In Great Britain, the advance of gender-neutral toilets has been halted by an initiative spearheaded by the Minister for Equalities herself, who says she has listened to the public’s experience.
Single-sex toilets will become the norm again, and the minimum requirement for newly built or structurally renovated public buildings, Business and Trade Secretary and Minister for Women and Equalities Kemi Badenoch said.
As a black immigrant daughter of Nigerian descent, Badenoch knows what she is talking about when it comes to equality and empowerment but says her decision was motivated mainly by common sense.
“These changes will ensure that separate toilets for men and women are preserved at the same time as providing universal toilets for those that want them,” Badenoch explained her motives for updating the restroom regulations, according to Sky News. “This is a common sense approach.”
The people’s voice also guided the decision; some 17,000 Britons took the trouble to fill out the survey conducted by the government.
Protecting the dignity, privacy, and safety of all
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According to the government, a whole range of opinions on the gender equality issue came along. Still, the overall tenor, in any case, was that there is a clear need for privacy, dignity, and accessibility.
The minister clarified: “It is important that everybody has privacy and dignity when using public facilities. Yet the move towards’ gender neutral’ toilets has removed this fundamental right for women and girls”, the outlet reported.
“These proposals will ensure every new building in England is required to provide separate male and female or unisex facilities and publish guidance to explain the difference, protecting the dignity, privacy, and safety of all,” she said.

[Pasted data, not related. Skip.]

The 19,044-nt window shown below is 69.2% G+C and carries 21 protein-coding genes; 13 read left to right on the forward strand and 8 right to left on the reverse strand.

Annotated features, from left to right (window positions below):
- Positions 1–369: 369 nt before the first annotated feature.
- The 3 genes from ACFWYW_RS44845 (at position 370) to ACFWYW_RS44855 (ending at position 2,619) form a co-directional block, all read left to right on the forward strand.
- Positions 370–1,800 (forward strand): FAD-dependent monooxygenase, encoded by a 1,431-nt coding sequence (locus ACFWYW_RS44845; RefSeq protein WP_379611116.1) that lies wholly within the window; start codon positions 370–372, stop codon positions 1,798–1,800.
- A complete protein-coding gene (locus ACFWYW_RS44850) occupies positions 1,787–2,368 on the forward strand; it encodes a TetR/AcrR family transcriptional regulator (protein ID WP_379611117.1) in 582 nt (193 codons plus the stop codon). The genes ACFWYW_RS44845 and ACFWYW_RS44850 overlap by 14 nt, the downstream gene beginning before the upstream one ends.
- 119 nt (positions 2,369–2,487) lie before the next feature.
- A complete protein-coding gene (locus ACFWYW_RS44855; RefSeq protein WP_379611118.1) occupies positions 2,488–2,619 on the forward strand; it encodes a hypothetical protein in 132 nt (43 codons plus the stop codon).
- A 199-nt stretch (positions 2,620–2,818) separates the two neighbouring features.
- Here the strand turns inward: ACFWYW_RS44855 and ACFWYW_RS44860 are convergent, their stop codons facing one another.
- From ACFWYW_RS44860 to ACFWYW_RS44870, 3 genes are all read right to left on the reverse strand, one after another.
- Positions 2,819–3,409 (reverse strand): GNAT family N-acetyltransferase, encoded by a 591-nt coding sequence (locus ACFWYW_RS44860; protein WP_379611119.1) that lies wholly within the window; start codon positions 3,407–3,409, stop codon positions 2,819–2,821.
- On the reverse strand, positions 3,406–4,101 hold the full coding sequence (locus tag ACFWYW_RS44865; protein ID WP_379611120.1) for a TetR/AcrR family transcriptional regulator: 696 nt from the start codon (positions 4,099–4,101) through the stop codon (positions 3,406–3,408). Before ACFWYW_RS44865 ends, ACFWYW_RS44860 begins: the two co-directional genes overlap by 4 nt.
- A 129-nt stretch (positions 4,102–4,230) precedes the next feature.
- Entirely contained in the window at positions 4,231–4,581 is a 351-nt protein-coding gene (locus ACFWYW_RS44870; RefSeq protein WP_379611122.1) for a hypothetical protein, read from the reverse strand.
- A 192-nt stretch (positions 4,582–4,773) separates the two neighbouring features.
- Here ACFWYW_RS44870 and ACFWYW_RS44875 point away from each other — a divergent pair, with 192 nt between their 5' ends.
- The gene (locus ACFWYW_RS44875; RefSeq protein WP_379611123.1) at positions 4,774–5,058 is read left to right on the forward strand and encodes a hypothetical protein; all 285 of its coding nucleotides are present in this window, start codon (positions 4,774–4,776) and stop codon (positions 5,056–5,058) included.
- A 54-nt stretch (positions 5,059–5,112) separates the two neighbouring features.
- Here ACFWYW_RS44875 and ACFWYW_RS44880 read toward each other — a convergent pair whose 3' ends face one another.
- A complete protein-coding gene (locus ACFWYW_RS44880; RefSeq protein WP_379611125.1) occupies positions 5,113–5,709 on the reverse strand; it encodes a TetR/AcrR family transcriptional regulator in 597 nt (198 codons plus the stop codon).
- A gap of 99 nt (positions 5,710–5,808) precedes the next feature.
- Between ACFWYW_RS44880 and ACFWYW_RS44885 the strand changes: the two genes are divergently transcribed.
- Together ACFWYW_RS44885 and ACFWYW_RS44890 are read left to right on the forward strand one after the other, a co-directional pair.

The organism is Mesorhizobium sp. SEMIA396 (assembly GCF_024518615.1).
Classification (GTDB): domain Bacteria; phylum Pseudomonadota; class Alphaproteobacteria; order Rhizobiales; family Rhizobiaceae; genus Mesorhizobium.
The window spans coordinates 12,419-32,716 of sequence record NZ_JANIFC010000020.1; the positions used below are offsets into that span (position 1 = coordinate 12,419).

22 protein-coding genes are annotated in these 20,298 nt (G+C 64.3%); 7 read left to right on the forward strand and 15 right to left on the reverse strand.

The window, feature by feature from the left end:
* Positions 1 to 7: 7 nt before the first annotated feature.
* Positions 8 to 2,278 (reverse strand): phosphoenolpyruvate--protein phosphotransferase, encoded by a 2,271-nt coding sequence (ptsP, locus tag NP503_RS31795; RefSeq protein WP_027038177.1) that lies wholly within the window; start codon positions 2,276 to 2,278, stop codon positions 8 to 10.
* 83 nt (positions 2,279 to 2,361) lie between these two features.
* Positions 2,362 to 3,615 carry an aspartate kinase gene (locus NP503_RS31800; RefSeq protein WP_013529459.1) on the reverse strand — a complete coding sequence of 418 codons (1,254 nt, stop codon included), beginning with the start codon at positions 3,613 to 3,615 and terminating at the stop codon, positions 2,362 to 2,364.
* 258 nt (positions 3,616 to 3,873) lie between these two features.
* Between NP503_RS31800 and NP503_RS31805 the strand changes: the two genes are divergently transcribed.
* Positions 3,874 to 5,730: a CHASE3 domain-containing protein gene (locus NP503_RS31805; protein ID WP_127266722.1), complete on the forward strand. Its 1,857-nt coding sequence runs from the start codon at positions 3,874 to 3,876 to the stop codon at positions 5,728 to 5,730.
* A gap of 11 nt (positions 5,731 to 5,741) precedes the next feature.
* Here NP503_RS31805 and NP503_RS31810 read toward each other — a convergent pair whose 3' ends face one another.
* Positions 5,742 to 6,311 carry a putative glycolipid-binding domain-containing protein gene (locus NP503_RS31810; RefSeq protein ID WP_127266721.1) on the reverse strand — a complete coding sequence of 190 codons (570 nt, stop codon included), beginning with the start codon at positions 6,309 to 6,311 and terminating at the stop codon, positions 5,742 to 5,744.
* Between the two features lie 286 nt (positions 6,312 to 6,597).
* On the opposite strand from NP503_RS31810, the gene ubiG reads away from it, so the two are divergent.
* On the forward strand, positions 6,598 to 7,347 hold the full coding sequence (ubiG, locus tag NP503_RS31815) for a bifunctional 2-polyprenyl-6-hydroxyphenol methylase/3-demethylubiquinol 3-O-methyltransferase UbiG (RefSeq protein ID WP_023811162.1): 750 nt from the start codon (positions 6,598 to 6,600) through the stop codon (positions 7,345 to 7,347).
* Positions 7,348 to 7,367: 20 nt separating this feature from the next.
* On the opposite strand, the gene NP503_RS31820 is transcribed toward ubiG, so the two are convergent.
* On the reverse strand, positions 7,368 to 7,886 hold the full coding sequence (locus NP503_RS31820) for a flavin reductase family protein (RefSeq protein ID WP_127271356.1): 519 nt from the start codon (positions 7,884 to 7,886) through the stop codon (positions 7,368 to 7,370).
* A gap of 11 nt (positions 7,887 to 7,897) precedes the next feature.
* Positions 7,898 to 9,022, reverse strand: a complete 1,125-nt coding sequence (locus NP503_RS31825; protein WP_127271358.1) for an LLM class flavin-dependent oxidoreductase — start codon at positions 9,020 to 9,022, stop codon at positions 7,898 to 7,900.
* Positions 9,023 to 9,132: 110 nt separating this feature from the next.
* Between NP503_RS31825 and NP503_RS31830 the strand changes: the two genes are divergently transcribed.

In other words, the minister, a member of the Conservative Party who has long led the government in the UK, believes that inclusiveness means that women should also be able to have their own private space without fear of being harassed or spied upon by types who claim to identify with a woman, but in fact, are not themselves, to name an example.
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The Minister’s words were also echoed by Parliamentary Undersecretary of State for Faith and Communities, Baroness Scott, who said: “It is extremely important women can feel comfortable when using public facilities, so we are taking action to restore dignity and privacy at the center of all future provision.”
“These proposals will mean separate toilets for men and women, as well as self-contained toilets for those that need them, become a requirement for every new building across England,” Scott added.
The minister’s plans can be seen as a worldwide pushback by conservative governments against what has come to be known as the Woke movement, in which critics say the principle of equality and inclusiveness is taken far too far. The rights of homosexuals and transgender people are disproportionately highlighted at the expense of the rights of traditional heterosexual men and women.
Some suspect behind the woke culture and the LGBTQ push is an agenda to destroy the family as the cornerstone of society and traditional Christian values, such as marriage, fidelity, honorability, and chastity.